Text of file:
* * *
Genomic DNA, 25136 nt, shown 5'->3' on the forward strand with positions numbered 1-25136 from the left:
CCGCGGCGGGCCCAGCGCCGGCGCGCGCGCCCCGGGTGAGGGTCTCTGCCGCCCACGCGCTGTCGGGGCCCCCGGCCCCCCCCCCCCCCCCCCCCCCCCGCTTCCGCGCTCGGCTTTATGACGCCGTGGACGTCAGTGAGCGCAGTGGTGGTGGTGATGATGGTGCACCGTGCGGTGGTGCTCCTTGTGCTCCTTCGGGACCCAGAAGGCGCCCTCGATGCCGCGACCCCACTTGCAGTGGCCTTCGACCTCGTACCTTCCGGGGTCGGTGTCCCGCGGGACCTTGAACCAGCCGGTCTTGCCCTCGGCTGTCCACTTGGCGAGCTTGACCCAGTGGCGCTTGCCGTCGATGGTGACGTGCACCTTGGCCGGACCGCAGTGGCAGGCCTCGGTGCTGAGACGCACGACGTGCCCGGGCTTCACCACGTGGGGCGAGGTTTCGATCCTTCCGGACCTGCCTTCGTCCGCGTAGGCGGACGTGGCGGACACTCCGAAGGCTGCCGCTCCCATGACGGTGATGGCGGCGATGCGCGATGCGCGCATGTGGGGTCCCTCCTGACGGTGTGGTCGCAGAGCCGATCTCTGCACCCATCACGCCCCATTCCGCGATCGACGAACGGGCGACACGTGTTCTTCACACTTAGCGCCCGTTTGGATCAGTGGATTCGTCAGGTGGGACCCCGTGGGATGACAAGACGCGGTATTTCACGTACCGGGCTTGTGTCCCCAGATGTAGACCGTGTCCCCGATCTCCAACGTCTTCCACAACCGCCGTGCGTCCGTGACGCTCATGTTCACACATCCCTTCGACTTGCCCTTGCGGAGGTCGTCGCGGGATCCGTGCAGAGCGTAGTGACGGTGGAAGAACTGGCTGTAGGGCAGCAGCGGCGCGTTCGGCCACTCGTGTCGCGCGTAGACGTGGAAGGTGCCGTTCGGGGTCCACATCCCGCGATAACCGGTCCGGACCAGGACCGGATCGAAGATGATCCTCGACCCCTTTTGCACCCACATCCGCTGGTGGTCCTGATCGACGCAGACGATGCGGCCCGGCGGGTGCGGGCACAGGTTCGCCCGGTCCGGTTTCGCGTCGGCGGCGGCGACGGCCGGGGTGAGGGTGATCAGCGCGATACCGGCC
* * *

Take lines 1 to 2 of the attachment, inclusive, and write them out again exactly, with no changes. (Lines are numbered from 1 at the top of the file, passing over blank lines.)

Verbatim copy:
Genomic DNA, 25136 nt, shown 5'->3' on the forward strand with positions numbered 1-25136 from the left:
CCGCGGCGGGCCCAGCGCCGGCGCGCGCGCCCCGGGTGAGGGTCTCTGCCGCCCACGCGCTGTCGGGGCCCCCGGCCCCCCCCCCCCCCCCCCCCCCCCGCTTCCGCGCTCGGCTTTATGACGCCGTGGACGTCAGTGAGCGCAGTGGTGGTGGTGATGATGGTGCACCGTGCGGTGGTGCTCCTTGTGCTCCTTCGGGACCCAGAAGGCGCCCTCGATGCCGCGACCCCACTTGCAGTGGCCTTCGACCTCGTACCTTCCGGGGTCGGTGTCCCGCGGGACCTTGAACCAGCCGGTCTTGCCCTCGGCTGTCCACTTGGCGAGCTTGACCCAGTGGCGCTTGCCGTCGATGGTGACGTGCACCTTGGCCGGACCGCAGTGGCAGGCCTCGGTGCTGAGACGCACGACGTGCCCGGGCTTCACCACGTGGGGCGAGGTTTCGATCCTTCCGGACCTGCCTTCGTCCGCGTAGGCGGACGTGGCGGACACTCCGAAGGCTGCCGCTCCCATGACGGTGATGGCGGCGATGCGCGATGCGCGCATGTGGGGTCCCTCCTGACGGTGTGGTCGCAGAGCCGATCTCTGCACCCATCACGCCCCATTCCGCGATCGACGAACGGGCGACACGTGTTCTTCACACTTAGCGCCCGTTTGGATCAGTGGATTCGTCAGGTGGGACCCCGTGGGATGACAAGACGCGGTATTTCACGTACCGGGCTTGTGTCCCCAGATGTAGACCGTGTCCCCGATCTCCAACGTCTTCCACAACCGCCGTGCGTCCGTGACGCTCATGTTCACACATCCCTTCGACTTGCCCTTGCGGAGGTCGTCGCGGGATCCGTGCAGAGCGTAGTGACGGTGGAAGAACTGGCTGTAGGGCAGCAGCGGCGCGTTCGGCCACTCGTGTCGCGCGTAGACGTGGAAGGTGCCGTTCGGGGTCCACATCCCGCGATAACCGGTCCGGACCAGGACCGGATCGAAGATGATCCTCGACCCCTTTTGCACCCACATCCGCTGGTGGTCCTGATCGACGCAGACGATGCGGCCCGGCGGGTGCGGGCACAGGTTCGCCCGGTCCGGTTTCGCGTCGGCGGCGGCGACGGCCGGGGTGAGGGTGATCAGCGCGATACCGGCC